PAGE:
By Corey Knapp
Basket, timeout. Inbounds play, basket, timeout. Missed shot, rebound, timeout. Free throws, timeout. Inbounds pl-, wait, another timeout. Inbounds play, missed shot, game over.
End-to-end action. The clock ticks under a minute. Down by a goal, one team pulls its goalie and fires shots on goal at every chance. The opposition keeps trying to clear the puck. The one goaltender left on the ice makes a save with a few seconds left. Players are gassed. The next faceoff comes almost right away. A goal at the buzzer ties the game. We’re going to overtime. Sudden death.
Which of these endings would you rather watch? Which of these endings do you have time to watch?
It is almost playoff time in the NHL and NBA. Each league follows the same format: Eight teams from each conference qualify and then play best-of-seven series until there is only one left to lift the trophy.
If you watch anything over the next two months, please, I implore you, watch the Stanley Cup Playoffs. Game for game, round for round, they are better than the NBA Playoffs. And it’s not close.
Last season, the Stanley Cup playoffs featured 19 overtime games, 10 of which came in the first round. Over in the NBA, there were eight total that went to OT. Only four of the 15 NHL series lasted fewer than six games, while seven of the NBA’s were over in four or five games.
Those who remain in favor of the NBA’s postseason point to its intimacy and star power as factors that put it over the top. But these qualities seem to be intangible. I’ll call each of them a draw because high-fiving a player after he drills a 3-pointer is just as awesome as having your team’s heavy hitter deposit his opposition into the glass in front of you.
And as for star power, Patrick Kane can take over a game just as ruthlessly as Stephen Curry.
What really separates the NHL postseason from its NBA counterpart is the game action itself, emphasis on action, especially late. Hockey’s third periods are frantic. Bodies fly across the ice. The puck zips from stick to stick. Every two-on-one or three-on-two rush could lead to the game-deciding goal.
This kind of skill and desperation from world-class and role players creates real drama every night that often goes unduplicated in the NBA. At times it seems like the action might only stop when the clock hits zero, which brings me into my next point.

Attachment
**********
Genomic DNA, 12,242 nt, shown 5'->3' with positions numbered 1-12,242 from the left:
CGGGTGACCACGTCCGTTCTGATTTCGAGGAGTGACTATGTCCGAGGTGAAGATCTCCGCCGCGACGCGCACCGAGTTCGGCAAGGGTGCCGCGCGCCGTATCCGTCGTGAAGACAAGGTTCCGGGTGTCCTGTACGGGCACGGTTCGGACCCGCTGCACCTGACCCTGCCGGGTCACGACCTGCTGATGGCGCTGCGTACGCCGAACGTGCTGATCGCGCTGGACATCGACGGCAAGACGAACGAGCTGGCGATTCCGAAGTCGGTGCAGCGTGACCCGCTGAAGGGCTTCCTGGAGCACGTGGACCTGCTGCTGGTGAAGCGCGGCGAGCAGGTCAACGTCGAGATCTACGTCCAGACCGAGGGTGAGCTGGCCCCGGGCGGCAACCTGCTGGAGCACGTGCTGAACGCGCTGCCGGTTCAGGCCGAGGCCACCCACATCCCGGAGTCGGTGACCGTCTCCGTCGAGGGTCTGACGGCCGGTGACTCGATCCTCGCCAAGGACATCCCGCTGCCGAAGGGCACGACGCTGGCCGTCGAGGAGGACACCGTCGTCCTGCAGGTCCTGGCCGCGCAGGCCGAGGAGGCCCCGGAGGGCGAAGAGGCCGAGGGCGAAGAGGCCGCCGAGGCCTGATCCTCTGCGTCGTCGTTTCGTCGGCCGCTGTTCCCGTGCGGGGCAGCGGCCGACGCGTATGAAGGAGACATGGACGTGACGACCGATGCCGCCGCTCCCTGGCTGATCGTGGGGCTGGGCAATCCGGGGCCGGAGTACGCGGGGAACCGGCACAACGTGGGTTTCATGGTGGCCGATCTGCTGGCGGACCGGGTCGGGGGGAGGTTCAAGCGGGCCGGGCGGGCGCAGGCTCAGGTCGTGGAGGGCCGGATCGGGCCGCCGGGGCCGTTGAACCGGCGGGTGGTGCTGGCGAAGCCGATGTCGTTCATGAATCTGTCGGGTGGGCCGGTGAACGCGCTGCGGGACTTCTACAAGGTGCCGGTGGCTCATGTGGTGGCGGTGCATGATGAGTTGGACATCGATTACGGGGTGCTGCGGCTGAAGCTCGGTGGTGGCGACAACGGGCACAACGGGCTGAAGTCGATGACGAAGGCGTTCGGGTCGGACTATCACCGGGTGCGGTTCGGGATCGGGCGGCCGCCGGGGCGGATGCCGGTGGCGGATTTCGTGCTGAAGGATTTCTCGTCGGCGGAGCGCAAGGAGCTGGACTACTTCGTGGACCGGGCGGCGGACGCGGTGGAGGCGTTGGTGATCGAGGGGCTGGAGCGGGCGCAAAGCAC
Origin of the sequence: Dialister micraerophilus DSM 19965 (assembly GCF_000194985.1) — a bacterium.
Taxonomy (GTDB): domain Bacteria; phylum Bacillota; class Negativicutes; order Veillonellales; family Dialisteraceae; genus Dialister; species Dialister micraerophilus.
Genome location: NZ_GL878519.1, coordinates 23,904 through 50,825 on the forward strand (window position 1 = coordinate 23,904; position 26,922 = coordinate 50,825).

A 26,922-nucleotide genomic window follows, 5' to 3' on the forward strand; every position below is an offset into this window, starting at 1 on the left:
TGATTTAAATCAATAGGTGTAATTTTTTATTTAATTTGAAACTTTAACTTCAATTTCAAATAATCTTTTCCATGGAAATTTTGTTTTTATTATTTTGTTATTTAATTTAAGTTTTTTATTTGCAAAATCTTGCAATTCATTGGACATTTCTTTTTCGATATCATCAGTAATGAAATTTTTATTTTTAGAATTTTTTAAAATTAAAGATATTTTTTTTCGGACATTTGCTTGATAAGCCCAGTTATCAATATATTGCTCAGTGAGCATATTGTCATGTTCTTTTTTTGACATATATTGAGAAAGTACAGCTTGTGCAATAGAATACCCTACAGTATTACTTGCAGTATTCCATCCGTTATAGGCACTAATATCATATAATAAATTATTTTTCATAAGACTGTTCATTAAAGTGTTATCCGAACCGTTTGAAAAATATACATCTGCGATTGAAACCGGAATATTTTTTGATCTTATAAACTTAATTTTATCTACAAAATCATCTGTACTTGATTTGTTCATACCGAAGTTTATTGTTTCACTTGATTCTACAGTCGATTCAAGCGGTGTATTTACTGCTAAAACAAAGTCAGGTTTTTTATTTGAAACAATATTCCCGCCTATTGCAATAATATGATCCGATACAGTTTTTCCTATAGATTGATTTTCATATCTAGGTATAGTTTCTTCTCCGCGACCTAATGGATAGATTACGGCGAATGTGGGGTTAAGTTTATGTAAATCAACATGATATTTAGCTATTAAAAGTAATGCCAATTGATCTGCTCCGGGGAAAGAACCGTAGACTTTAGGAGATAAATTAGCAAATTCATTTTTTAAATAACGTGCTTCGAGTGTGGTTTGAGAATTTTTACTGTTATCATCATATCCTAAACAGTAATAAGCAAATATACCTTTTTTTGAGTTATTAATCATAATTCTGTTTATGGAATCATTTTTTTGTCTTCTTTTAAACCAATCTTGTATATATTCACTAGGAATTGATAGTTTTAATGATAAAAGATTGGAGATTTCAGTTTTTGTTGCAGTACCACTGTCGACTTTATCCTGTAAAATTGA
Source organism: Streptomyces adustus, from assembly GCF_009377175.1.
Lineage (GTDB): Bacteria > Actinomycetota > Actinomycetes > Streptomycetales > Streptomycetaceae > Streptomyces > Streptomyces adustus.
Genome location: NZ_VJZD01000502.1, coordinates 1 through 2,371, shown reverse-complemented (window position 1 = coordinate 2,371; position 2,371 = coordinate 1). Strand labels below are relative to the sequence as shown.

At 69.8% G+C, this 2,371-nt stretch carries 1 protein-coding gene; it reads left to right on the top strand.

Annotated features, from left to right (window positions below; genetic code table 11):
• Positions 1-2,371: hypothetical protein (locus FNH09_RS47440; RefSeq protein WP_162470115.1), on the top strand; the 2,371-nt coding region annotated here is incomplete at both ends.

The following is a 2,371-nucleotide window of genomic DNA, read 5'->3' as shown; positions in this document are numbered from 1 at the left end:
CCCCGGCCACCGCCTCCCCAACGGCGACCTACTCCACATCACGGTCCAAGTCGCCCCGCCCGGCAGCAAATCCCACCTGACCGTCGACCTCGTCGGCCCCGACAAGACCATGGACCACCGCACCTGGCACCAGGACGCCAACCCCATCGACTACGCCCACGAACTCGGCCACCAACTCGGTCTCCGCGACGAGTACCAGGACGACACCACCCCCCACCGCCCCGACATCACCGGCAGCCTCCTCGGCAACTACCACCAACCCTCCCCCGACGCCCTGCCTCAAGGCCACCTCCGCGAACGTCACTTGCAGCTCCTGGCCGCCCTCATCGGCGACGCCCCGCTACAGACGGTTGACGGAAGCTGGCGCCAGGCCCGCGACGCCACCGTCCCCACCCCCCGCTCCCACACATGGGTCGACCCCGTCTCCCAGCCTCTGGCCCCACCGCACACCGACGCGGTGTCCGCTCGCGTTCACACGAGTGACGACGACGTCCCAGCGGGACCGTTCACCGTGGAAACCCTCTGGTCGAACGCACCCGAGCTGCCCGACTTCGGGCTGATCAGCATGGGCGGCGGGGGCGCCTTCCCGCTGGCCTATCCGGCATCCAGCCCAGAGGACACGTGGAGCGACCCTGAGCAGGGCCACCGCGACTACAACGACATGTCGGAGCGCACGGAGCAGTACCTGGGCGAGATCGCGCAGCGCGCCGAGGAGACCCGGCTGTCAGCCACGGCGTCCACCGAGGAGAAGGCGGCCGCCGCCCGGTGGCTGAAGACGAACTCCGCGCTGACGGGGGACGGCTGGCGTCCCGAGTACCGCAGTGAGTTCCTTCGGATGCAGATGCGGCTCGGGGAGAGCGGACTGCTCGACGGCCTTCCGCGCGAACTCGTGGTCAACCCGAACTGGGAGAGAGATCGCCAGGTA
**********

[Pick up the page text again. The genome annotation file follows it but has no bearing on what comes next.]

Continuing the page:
The last two minutes of an NBA game are the longest in the world of sports. In the NHL, each team gets one 30-second timeout per game. That’s it. Television timeouts are limited. Play moves along so well, and the product is infinitely better. NBA teams get about 10 timeouts per quarter to go with 10 for TV, at least that’s what it feels like. It’s excruciatingly brutal. If you tune into a close NBA playoff game with two minutes left, first watch one of the episodes of Modern Family on your DVR. Or try one of these activities. You’ll still see the end of the game live. True story.
Finally, if you’re still on the fence about whether to give your allegiance to the NBA or NHL, allow me to introduce you to the greatest spectacle in sports: Sudden. Death. Overtime.
Hearts pound. One goal for all the glory. No other sport does it. Games, series, and legacies are decided in these extra periods, which sometimes are not even enough. Five games went into double or triple overtime in last season’s NHL playoffs.
To make these marathons even better, ESPN’s John Buccigross invented what will become your new favorite game, the #bucciovertimechallenge. Play along on Twitter to this game within the game, find an even newer love for hockey’s playoffs, and maybe even win a prize.
While the Golden State Warriors are up by 30 in the fourth quarter, you’ll be more concerned with whether Sidney Crosby or Evgeni Malkin scores in OT for the Pittsburgh Penguins.
So during this spring and early summer, when your favorite NBA team has the night off or has already been eliminated, give the guys in the NHL a shot. The chase for Lord Stanley’s Cup is the best championship pursuit in pro sports. Don’t be surprised if you can’t take your eyes off of it.